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Cheesecakes // Victorian

Updated: Jul 12, 2020

Cheesecakes have probably been around for longer than you think. With their origins in Ancient Greece, they've been around for millennia. The origins of the modern-day cheesecake lie in the 19th Century, and this 1868 recipe shows us how it all began.
Between the 19th Century and around 1920 (when cheesecakes apparently dropped off of the face of the earth for 50 years), if you had wondered into your local bakery and asked for a cheesecake, this is what you would have been given. A little puff pastry tartlet with a homemade curd filling, sweetened with currants and a dash of ratafia liqueur. More like a Yorkshire curd tart rather than the biscuit-based, cream cheese filled, Golden Girls-style desserts we’re used to today, the original cheesecake had a very different look and flavour.
These little darlings will take you right back to 1868, the year in which the world’s first traffic lights were invented, Nicholas Aleksandrovitch Romanov (later, Tsar Nicholas II of Russia) was born, the Capital Punishment Amendment Act abolished public hanging in Britain and the Granny Smith apple was cultivated.
Original Recipes: 'Curd for Cheesecakes - Yorkshire Receipt' and 'Cheesecakes' (Book 1, 1868)
Speed: 1 hour | Makes: 20


  • 2 pints of water

  • 2 pints of fresh milk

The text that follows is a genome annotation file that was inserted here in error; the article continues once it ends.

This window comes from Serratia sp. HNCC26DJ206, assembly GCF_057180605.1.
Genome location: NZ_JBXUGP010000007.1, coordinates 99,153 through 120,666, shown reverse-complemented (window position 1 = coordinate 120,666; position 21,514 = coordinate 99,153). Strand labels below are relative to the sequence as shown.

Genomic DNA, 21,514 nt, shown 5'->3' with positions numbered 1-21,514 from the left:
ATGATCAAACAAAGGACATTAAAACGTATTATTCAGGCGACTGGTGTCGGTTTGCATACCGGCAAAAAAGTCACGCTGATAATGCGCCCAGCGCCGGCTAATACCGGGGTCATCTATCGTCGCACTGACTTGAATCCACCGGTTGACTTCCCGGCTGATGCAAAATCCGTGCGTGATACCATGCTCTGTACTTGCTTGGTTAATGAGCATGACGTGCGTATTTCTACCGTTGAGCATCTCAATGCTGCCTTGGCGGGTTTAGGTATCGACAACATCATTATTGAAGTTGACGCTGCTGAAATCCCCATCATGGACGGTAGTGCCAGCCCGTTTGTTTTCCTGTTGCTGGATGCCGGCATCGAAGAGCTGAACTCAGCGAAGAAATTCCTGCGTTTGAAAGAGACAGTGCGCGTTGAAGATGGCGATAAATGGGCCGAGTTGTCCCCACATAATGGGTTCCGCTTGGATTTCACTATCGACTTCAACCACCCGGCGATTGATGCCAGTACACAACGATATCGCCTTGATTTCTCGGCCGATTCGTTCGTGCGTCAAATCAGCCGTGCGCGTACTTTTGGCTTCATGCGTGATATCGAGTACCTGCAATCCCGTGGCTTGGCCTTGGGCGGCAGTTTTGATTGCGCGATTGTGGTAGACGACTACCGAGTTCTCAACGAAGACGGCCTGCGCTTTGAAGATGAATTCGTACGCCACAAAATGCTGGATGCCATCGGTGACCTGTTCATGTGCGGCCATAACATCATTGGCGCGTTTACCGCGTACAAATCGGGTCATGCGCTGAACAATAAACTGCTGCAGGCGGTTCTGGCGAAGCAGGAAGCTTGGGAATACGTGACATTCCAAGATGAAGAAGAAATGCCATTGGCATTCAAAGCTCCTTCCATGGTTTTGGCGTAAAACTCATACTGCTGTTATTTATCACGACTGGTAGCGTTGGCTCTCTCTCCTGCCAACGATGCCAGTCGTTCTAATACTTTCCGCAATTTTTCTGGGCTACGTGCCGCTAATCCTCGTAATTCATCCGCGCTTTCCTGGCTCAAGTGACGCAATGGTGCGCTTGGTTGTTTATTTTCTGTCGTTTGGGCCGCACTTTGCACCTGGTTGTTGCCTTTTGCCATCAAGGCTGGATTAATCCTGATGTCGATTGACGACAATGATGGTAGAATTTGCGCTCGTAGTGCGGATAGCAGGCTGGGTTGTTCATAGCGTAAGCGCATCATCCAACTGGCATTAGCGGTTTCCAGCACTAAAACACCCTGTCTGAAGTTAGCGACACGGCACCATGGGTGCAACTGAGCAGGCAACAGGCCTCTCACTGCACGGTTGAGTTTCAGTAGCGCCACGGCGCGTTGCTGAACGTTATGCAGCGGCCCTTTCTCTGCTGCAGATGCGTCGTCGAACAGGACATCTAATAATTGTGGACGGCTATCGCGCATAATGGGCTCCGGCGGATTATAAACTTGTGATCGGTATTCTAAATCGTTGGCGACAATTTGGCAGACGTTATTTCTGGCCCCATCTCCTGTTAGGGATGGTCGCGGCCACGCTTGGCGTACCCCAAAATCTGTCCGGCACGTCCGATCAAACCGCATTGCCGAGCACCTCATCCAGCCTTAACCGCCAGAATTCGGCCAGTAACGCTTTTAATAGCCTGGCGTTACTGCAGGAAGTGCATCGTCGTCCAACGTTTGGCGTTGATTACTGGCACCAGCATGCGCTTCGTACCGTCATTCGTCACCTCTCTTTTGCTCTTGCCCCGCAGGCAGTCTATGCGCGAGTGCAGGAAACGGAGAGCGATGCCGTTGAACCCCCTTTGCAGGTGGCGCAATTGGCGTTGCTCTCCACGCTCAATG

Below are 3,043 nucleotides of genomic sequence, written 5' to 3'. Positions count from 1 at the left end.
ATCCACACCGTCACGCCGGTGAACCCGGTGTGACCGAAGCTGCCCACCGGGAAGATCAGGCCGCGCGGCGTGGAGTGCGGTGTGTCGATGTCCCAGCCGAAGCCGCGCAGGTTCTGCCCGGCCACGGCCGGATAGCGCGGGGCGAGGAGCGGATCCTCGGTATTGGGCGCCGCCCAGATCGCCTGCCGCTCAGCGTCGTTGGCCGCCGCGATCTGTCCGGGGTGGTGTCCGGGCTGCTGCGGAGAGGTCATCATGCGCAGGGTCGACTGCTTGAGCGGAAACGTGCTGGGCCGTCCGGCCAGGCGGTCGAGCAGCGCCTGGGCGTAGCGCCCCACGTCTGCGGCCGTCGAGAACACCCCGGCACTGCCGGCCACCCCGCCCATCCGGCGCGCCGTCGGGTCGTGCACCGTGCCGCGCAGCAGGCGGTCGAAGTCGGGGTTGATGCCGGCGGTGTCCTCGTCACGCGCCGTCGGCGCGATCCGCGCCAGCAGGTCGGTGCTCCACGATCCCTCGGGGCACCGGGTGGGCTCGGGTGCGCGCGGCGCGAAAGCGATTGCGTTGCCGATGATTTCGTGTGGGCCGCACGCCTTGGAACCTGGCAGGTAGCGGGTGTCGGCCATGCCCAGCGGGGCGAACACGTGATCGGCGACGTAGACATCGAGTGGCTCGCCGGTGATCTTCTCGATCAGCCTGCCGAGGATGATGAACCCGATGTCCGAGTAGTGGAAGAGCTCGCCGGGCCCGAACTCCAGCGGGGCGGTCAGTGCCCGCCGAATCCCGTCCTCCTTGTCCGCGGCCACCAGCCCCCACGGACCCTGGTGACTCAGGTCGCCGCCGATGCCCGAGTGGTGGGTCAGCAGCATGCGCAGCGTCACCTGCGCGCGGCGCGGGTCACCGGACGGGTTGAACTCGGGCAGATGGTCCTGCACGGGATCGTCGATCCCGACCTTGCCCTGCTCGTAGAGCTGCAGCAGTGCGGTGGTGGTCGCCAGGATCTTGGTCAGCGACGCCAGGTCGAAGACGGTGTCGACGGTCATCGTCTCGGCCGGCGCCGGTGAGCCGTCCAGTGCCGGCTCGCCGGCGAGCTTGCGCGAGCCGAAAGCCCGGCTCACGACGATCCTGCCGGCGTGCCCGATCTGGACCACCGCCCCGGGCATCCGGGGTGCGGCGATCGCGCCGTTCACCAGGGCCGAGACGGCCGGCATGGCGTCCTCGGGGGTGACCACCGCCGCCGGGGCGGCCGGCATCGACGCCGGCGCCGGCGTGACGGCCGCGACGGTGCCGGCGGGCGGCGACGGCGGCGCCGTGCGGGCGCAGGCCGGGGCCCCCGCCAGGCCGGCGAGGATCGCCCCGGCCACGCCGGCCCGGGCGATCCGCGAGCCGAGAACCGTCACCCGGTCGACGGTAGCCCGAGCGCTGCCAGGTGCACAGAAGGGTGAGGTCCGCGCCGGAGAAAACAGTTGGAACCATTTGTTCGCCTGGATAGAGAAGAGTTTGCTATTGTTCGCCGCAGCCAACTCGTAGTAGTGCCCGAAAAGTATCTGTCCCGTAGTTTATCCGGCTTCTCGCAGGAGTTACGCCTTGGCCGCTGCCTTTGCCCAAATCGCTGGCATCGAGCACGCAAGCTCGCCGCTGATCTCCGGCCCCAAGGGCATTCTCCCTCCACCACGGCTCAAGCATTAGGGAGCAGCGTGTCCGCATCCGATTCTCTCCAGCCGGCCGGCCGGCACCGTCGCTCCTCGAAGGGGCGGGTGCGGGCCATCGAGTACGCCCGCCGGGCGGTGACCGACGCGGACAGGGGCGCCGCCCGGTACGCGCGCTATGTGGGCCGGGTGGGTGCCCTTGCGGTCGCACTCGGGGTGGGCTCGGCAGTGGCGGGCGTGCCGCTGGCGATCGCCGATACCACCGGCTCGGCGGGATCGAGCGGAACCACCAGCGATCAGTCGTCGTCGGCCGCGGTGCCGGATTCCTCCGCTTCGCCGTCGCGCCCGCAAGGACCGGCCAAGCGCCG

• 4-6 eggs

  • 1 lemon

  • 3 tbsp. double cream

  • ¼ of a nutmeg

  • 1 tbsp. ratafia (amaretto liqueur)

  • 113g currants

  • Puff pastry - enough to line about 20 tartlet tins

To make the curd

1. Boil the water in a large pan. Once boiled, remove from the heat.

2. Beat two of the eggs and then mix them into the milk. Then, add this to the water.

3. Squeeze in the juice of half a lemon (about 2 tbsp.) and then more if the milk does not appear to curdle within a few seconds. We needed to add the juice of a whole lemon, but you can add more than this if necessary. Leave for around half an hour or until the liquid comes to around room temperature, and then either slowly pour this through a sieve into a large bowl so that the curd collects in the sieve, or scoop the curd out using a slotted spoon and lay it in the sieve to drain. This should make half a pint of curd (1 cup).

Note: Make sure you have about double the ingredients you need for this step, just in case. We had to make the curd three times over to get the amount that we needed. This was likely a result of a few things:

1) Our milk being pasturised;

2) Not enough lemon juice (the original recipe is to blame for that one!);

3) In the first two occasions, pouring the content of the pan too quickly through the sieve.

To make the cheesecakes

4. Butter 20 tartlet tins and line with puff pastry.

5. Beat the two remaining eggs* and then mix them into the curd. Then add in the cream, nutmeg, ratafia and currants. Mix together well and spoon into the tartlet cases.

Note: The recipe says to use 4 eggs in this step rather than 2, but having tried this, we found that the filling tasted... well, too eggy. Especially as there is no actual sugar in this recipe with the sweetness coming from the currants and liqueur. We recommend that if you use 4 eggs you add a little sugar or vanilla essence.

6. Bake for around 15 minutes until the pastry is golden, and then allow to cool completely before eating.


Original Recipes for 'Curd for Cheesecakes - Yorkshire Recipt' and 'Cheesecakes'

'BOOK 1': Warne’s Model Cookery and Housekeeping Book (1868)

Compiled and Edited By: Mary Jewry

Publisher: Fredrick Warne & Co. (Bedford Street, Covent Garden, London, England, U.K.), printers: Savill, Edwards and Co. Printers (Chandos Street, Covent Garden, London, England, U.K.)

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